Significant developments in environmental law can be traced back to the 1800s; and dealt largely with public health concerns initially. Only since the 1970s however, has ‘environmental law’ as a separate concept formed to tackle the objective of ‘sustainable development’. Common law too has played an equally vital part in between these developments. Indeed, the purpose of environmental laws from 1800s to present has shifted.
This shift in purpose shall be discussed, but firstly, taking into considerations the definitions of ‘purpose’, ‘environment’, and‘law’ ; the question shall be interpreted to ask – what the intention of the values are in law and policy,concerning the air, land, and water. Victorianenvironmental law reflected very muchthe concerns of ‘nuisances’ to public health. Industrialisation only accentuated these concerns within popular values and provisions were taken to intentionally rid the people of such ‘nuisance’. An early example of this creeping concern is the Factories Act 1833.
Victorians had mere appreciation of‘nuisance’. What would be considered as pollution in modern perspective was seen as an indicator of prosperity in Victorian Britain.  Nevertheless, public health concerns materialised in environmental ‘nuisance’ law. To illustrate, the Smoke Abatement (Metropolitan) Act 1853provided for the control of the nuisances from smokes and vapours in the air – dangerous to human health. Similarly, the Alkali Act 1863 intended to place regulation on the condensing of corrosive Muriatic Acid in Alkali Factories – dangerous to public health; so as to limit its ‘nuisance’ to the public.
Therefore, Victorian environmental law, despite being slow to recognise environmental significance, intended to limit the damage of these ‘nuisances’; more to the public that to the environment per se. Later, in common law, ‘mere nuisance’ transformed to actual concern for the environment itself. There was a change of opinion from tackling pollution that was already present, to trying to prevent the emergence of any new sources in the first place. As an example,the English Law, House of Lords case Rylands v Fletcherwill be examined.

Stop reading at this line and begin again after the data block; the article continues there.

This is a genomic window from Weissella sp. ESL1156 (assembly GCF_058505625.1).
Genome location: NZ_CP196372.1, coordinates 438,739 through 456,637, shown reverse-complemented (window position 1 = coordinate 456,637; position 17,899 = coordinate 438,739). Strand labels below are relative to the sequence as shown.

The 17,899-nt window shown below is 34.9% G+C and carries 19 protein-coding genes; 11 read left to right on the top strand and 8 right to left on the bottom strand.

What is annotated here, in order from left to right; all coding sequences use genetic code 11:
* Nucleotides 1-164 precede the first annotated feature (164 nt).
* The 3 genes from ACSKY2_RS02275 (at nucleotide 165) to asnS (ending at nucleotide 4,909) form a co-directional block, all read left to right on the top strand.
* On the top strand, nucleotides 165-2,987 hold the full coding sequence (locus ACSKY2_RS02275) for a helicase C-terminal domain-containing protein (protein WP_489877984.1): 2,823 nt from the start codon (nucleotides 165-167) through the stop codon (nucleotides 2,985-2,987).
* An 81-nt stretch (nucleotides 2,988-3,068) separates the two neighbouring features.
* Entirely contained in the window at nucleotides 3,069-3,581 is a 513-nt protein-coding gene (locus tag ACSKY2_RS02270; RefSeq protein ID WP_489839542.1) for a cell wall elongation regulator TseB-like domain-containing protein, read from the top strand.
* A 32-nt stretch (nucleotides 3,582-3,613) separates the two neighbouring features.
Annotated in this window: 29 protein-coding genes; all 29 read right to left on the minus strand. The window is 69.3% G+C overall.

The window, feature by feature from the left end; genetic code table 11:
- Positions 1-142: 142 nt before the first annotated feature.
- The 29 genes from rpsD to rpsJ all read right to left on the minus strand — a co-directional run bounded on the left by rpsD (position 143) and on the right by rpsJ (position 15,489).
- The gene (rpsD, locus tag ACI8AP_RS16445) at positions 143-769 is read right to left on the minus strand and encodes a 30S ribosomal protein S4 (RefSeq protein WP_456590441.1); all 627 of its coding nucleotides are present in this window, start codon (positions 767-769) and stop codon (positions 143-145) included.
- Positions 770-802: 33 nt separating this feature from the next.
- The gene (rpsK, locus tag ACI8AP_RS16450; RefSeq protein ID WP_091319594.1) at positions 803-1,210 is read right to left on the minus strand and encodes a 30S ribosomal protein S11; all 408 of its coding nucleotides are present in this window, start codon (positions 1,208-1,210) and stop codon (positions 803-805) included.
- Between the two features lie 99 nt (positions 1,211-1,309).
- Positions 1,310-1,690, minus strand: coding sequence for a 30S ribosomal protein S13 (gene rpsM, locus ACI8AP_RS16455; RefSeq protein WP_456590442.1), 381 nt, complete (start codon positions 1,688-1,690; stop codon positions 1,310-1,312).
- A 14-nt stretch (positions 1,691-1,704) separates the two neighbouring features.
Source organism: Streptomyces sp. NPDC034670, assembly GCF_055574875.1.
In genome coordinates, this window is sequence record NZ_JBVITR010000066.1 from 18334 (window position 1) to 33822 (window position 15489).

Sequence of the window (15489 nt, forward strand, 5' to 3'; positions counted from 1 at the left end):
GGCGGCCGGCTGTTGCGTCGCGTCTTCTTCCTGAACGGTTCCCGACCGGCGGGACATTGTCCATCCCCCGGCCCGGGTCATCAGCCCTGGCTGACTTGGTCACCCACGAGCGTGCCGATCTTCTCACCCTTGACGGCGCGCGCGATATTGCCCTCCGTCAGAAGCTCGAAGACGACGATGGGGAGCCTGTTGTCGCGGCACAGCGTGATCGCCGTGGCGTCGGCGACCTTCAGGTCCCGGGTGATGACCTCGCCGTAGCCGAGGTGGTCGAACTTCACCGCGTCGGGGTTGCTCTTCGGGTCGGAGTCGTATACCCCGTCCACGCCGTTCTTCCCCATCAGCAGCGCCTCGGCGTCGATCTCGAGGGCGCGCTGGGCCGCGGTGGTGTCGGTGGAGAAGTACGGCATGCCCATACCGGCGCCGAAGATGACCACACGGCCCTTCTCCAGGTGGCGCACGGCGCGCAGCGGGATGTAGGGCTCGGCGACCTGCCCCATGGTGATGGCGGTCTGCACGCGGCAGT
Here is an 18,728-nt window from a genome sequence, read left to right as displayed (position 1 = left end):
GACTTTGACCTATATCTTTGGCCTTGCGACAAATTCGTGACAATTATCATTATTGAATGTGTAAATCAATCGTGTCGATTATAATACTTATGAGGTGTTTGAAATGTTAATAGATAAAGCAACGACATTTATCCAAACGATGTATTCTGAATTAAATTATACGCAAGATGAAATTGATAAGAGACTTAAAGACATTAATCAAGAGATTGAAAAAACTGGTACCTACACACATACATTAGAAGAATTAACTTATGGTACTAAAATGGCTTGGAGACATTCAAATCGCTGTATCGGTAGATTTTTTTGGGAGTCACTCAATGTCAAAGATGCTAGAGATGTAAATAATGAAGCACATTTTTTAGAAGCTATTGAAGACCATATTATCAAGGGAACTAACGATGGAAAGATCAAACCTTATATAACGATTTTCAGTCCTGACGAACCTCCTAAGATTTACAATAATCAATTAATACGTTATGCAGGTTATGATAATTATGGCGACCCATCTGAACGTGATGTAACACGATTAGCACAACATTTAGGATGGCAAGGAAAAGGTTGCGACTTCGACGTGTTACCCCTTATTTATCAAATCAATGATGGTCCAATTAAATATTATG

In this case it was established that if a man’s nuisances spread to another’s land, he would be strictly liable for the damage caused to the others land. Thus, these preventative measures established precedent to control citizens from creating new pollution through fear of civil action. In addition to this,the later House of Lords case of Hunter v Canary Wharf Limited followed the ‘Rylands rule’ in that ‘nuisance’ (or pollution) would have legal causation to land damage only. Apparently so, this controlling intention in common law protected the environment from damage but was perhaps somewhat unfair to the private citizen in some cases.
To illustrate this, if a man had suffered loss as a result of harm caused by another nuisance he would be unlikely to receive damages for example his property as in Canadian High Court case of Bottoni v Henderson. Later, statutory reform wouldbe needed to proportionate and protect both environmental, as well as private interest.  Therefore, the purpose of environmental law developed to protective the environment more than the public as it once did in the past; despite perhaps being disproportionate in some circumstances.
In post-war Britain this intention to protect the environmentcontinuesbut, particularly after 1972 toward the principle of ‘sustainable development’;as defined by the Bruntland Report of 1987.  It is arguably the main purpose of environmental law today. Perhaps an unsubstantiated claim, it has been argued that the principle in fact ‘…plac[es] human… interests above… environmental protection’;overlooking that it intends tolimit the impact of human population on world ecosystems.
 The Brundtland report has been criticised to say that its breadth is difficult to be incorporated into policy. This is apparent in the UK up until around the mid 1990s.  Despite this, there has been significant intention to incorporate sustainable development; the Climate Change (Scotland) Act 2009 has done particularly well at this.  However, it should be asked how effective our sustainability policy really is. The Sustainable Development Commission – the policy advisor for the UK and Scottish Government is to be shut down.
Furthermore, this closure has been openly criticised by its commissioners.  The intention therefore of environmental law in modern Britain is to pursue sustainable development; all be it not realised yet in policy. In conclusion, the purpose of environmental law was once public protection, manifested by popular concern, gradually achieved through statue. In addition, later common law provided a good effort to purpose pollution prevention. Now, from international cooperation it now pursues sustainable development, if somewhat ineffective at doing so.